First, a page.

1. Visual evaluation&Pictures
2. Questionnaire (Patient self-assessment)
3. Investigator assessment
1. Improved
2. Improved
3. Improved
N.R
Lee
(2013)
[33]
AA1,050‡
(714, 336)
[30.67 ± 9.03]
1. HM: Unknown
2. Atx: GV20, EX-HN1, GB5, ST8, PC6, HT8, ST36, BL66 etc. (According to the symptoms)
3. External medicine or product: Oriental hair care products (Balmers M shampoo, M tonic, 701 serum)
1. Visual evaluation&Pictures
2. Magnifying glass
3. Questionnaire (Parietal Fever, Sebum, Keratin, Pruritus, Hair elasticity, Change of hair loss volume)
1. Improved (56.2%) (p = 0.003)
2. 13.14 ± 4.13→ 13.82 ± 4.12 (p < 0.001)
3. Improved§
N.R
Hong
(2013)
[34]
FA30 (30, 0)
[31.73 ± 6.34]
1. HM: Gagam Chengyoung-tang
2. Atx: GV20, GV21, GV22, GV23, ST8, HT8, ST36
1. Questionnaire
(1) Cold-heat questionnaire
(2) Hair and scalp questionnaire
2. Magnifying glass
1.
(1) 5.35 ± 2.82 → 4.21 ± 2.29 (p = 0.082)
(2) 4.5 ± 1.28 → 1.6 ± 1.10 (p < 0.001)
2. 1.43 ± 0.27 → 1.61 ± 0.24 (p < 0.001)
N.R
Choi
(2019)
(2)
[20]
AA222
(100, 122)
[35.3]
1. HM: Gagam Hyeongbangpaedok-san, Gagam Hwajung-hwan, Gagam Jaeumbaekbo-hwan
2. Atx: GV20, EX-HN1, GB5, PC6, TE5, ST36, KI3
1. SALT score∥1. Improved (77.9%)Diarrhea
Starace
(2019)
[35]
AGA, TE
(AGA = 43, TE = 7)
50 (36, 14)
[38.6]
1. Microneedling
(1) Before rolling 1 h ago: Lidocaine and Prilocaine, Tetracaine cream
(2) Rolling: Affected areas in longitudinal, vertical, and diagonal directions
(3) After rolling: Antiseptic solution, antibiotic cream
1. Magnifying glass (Trichoscopy)
2. Pull test
3. Iconography
1. Increased frontal and vertex median density
2. Improved
3. Improved
None

‡1,050 people conducted an initial survey, but 153 people conducted a retrospective survey in the actual paper..

§Improved patient rate (%): Parietal Fever (37.3%), Sebum (19.6%), Keratin (23.5%), Pruritus (30.7%), Hair elasticity (83%), Change of hair loss volume (31.4%)..

∥SALT score was calculated according to these categories (Age and Sex Distribution, Clinical Type of AA, Extent of AA, Duration before Visit, Age of onset, Age of first visit, The period until Regrowth of Terminal Hair, The Period until Cured, Associated immunological disease, Previous treatments, Family history, Relapse) but the p-value of Age and Sex Distribution, Age of onset, Age of first visit, Associated immunological disease, Previous treatments, Family history is over 0.005..


Table 3 . Types of alopecia reported in alopecia clinical studies.

Type of alopeciaNumber of patients n (%)
Alopecia areata1,286 (87.8%)
Androgenetic alopecia139 (9.5%)
Febrile alopecia30 (2.0%)
Telogen effluvium7 (0.5%)
Alopecia totalis, Alopecia universalis1 (0.1%)
Total1,464

Table 4 . Interventions reported in alopecia clinical studies.

InterventionNumber of papers n (%)Number of cases n (%)
Herbal medicine17 (77.3%)25 (83.3%)
Acupuncture15 (68.2%)22 (73.3%)
Pharmacopuncture9 (40.9%)9 (30.0%)
External medicine or product7 (31.8%)11 (36.7%)
Phototherapy4 (18.2%)4 (13.3%)
Cupping therapy, Life management, Microneedling, Needle-embedding2 (9.1%)2 (6.7%)
Blood-letting therapy, Moxibustion (Zhuang medicine), Galvanic1 (4.5%)1 (3.3%)
Total2230

Table 5 . Herbal medicines reported in alopecia clinical studies.

Herbal medicineNumber of cases n (%)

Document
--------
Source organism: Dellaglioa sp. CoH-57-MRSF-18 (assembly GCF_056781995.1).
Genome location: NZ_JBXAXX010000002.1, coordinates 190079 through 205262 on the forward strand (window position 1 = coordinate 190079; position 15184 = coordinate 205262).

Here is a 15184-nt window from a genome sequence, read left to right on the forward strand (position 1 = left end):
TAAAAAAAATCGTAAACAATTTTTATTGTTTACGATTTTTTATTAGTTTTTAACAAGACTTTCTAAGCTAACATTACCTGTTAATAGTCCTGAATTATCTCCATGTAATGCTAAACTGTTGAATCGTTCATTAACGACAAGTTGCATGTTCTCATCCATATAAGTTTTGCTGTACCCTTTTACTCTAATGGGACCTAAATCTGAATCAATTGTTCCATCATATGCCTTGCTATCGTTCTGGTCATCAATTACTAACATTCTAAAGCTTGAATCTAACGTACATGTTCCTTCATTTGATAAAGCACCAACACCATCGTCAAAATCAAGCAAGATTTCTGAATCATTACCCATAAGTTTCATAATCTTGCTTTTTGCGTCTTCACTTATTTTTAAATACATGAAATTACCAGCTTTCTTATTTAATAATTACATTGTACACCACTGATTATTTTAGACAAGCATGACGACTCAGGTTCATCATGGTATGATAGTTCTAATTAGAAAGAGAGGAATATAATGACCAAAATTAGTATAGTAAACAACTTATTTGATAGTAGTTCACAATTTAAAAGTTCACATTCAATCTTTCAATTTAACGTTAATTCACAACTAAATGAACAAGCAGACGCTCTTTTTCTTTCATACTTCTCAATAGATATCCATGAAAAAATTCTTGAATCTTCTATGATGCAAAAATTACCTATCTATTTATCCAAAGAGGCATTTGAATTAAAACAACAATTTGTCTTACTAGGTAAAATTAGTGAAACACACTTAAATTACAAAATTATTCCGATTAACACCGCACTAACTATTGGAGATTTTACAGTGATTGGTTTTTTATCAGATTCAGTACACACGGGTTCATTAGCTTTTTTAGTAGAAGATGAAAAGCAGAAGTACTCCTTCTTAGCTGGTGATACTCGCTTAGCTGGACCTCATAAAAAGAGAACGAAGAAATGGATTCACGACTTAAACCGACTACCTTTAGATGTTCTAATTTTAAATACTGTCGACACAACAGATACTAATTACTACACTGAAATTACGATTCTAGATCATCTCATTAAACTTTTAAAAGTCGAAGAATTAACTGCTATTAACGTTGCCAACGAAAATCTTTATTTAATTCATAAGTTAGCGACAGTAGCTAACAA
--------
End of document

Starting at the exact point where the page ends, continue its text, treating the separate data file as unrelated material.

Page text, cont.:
Gagam-cheongyoung-tang (加減淸營湯),
Gagam-hwajung-hwan (加減和中丸)
6 (18.2%)
Yukmijihwang-tang∙huan (六味地黃湯∙丸)3 (9.1%)
Samul-tang (四物湯) (including Gami)
Soshiho-tang (小柴胡湯) (including Gami)
Hyeongbangjihwang-tang gamibang (荊防地黃湯加味方)
2 (6.1%)
Yangdokbeakho-tang (陽毒白虎湯)
Shihogayonggolmoryeo-tang (柴胡加龍骨牡蠣湯)
Baekhogainsam-tang (白虎加人蔘湯)
Galgeun-tang (葛根湯)
Banhabackchulchunma-tang (半夏白朮天麻湯)
Daehamhyung-hwan (大陷胸丸)
Daeyeong-jeon (大營煎)
Gagam Palmul-tang (加減八物湯)
Gagam Hyeongbangpaedok-san (加減荊防敗毒散)
Gagam Jaeumbaekbo-hwan (加減滋陰百補丸)
Samulgamri-hwan (四物坎离丸)
Honey pill (蜜丸)
1 (3.0%)
Total33

Table 6 . Acupoints reported in alopecia clinical studies.

AcupointNumber of cases
n (%)
GV2015 (15.8%)
EX-HN19 (9.5%)
GB57 (7.4%)
KI3, PC66 (6.3%)
ST36, GV22, A-shi point5 (5.3%)
BL7, LR2, ST84 (4.2%)
LI43 (3.2%)
Kidney tonification, GV23, GV21, GB20, HT82 (2.1%)
BL6, CV4, BL2, TE23, GB1, ST1, CV12, EX-HN5, LR3, BL66, TE5, Oh-shu acupoint1 (1.1%)
Total95

Table 7 . Pharmacopunctures reported in alopecia clinical studies.

PharmacopunctureNumber of cases
n (%)
HH, CF3 (18.8%)
BV, HP2 (12.5%)
JsD, CC, BUM, V, HA, CF∙JsD (Mixed)1 (6.3%)
Total16

Table 8 . External medicine or products reported in clinical studies.

External medicine or productNumber of papers
n (%)
Shampoo5 (31.3%)
Ointment4 (25.0%)
Tonic3 (18.8%)
Herbal spray2 (12.5%)
Serum, Mist1 (6.3%)
Total16

Table 9 . Phototherapies reported in clinical studies.

PhototherapyNumber of cases
n (%)
IR (Infrared ray)3 (50.0%)
High frequency, Low frequency, Laser1 (16.7%)
Total6

Table 10 . Other interventions reported in clinical studies.

Other interventionNumber of cases
n (%)
Cupping therapy, Life management, Microneedling, Needle embedding2 (18.2%)
Blood-letting therapy, Moxibustion (Zhuang medicine), Galvanic1 (9.1%)
Total11

Table 11 . Outcome measurements reported in clinical studies.

Outcome measurementNumber of papers n (%)
Visual evaluation&Pictures16 (72.7%)
Magnifying glass6 (27.3%)
VAS, SALT, Questionnaire4 (18.2%)
Stress index, EEAA, Pull test2 (9.1%)
Subjective symptoms change, subjective evaluation, response of treatment, Ludwig Classification, HNS, hair condition change, hair loss during shampooing, hair regrowth change, investigator assessment, iconography1 (4.5%)
Total22

Table 12 . Outcome measurements reported in clinical studies (divided into 3 groups).

TypeOutcome measurementNumber of total outcome measurement
n (%)
VisualVisual evaluation&Pictures, Magnifying glass, SALT, EEAA, Ludwig Classification, HNS, hair condition change, iconography32 (64%)
SubjectiveVAS, Questionnaire, Stress index, subjective symptoms change, subjective evaluation, response of treatment, investigator assessment14 (28%)
ObjectivePull test, hair loss during shampooing, hair regrowth change4 (8%)
Total50